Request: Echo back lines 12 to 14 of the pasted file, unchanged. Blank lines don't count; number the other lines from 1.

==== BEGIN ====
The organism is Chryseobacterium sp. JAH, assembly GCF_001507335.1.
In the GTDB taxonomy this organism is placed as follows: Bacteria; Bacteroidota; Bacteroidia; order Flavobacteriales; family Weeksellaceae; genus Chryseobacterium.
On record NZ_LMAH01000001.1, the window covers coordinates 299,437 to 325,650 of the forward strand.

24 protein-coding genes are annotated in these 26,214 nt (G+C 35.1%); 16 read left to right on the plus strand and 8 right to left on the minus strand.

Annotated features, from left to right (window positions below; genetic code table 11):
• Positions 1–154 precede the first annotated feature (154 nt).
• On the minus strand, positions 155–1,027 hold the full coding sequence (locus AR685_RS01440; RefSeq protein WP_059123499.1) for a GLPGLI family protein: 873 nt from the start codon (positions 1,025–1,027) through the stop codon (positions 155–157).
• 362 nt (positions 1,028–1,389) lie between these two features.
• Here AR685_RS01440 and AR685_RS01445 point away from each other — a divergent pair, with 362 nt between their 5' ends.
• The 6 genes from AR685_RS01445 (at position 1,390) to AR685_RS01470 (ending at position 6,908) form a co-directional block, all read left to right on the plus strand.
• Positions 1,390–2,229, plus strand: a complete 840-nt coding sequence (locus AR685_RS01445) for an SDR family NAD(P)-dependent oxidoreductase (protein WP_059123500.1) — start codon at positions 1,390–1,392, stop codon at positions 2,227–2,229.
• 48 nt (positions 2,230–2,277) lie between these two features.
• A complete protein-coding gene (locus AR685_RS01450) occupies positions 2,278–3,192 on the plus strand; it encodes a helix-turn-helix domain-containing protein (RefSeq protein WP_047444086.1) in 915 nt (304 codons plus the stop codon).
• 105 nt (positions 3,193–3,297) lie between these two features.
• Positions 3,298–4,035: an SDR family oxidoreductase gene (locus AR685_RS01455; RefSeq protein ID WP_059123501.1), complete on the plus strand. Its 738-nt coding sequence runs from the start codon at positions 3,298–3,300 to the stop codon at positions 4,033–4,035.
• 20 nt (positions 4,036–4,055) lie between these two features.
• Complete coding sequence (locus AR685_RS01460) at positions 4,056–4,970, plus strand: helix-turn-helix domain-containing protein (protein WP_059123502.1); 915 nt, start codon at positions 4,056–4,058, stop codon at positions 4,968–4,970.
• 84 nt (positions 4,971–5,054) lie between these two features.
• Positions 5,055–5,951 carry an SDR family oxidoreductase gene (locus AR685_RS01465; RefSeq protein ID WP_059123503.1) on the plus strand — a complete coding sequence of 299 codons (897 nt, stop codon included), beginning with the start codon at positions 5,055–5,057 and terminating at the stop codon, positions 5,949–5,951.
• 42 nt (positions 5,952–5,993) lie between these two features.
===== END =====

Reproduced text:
• 48 nt (positions 2,230–2,277) lie between these two features.
• A complete protein-coding gene (locus AR685_RS01450) occupies positions 2,278–3,192 on the plus strand; it encodes a helix-turn-helix domain-containing protein (RefSeq protein WP_047444086.1) in 915 nt (304 codons plus the stop codon).
• 105 nt (positions 3,193–3,297) lie between these two features.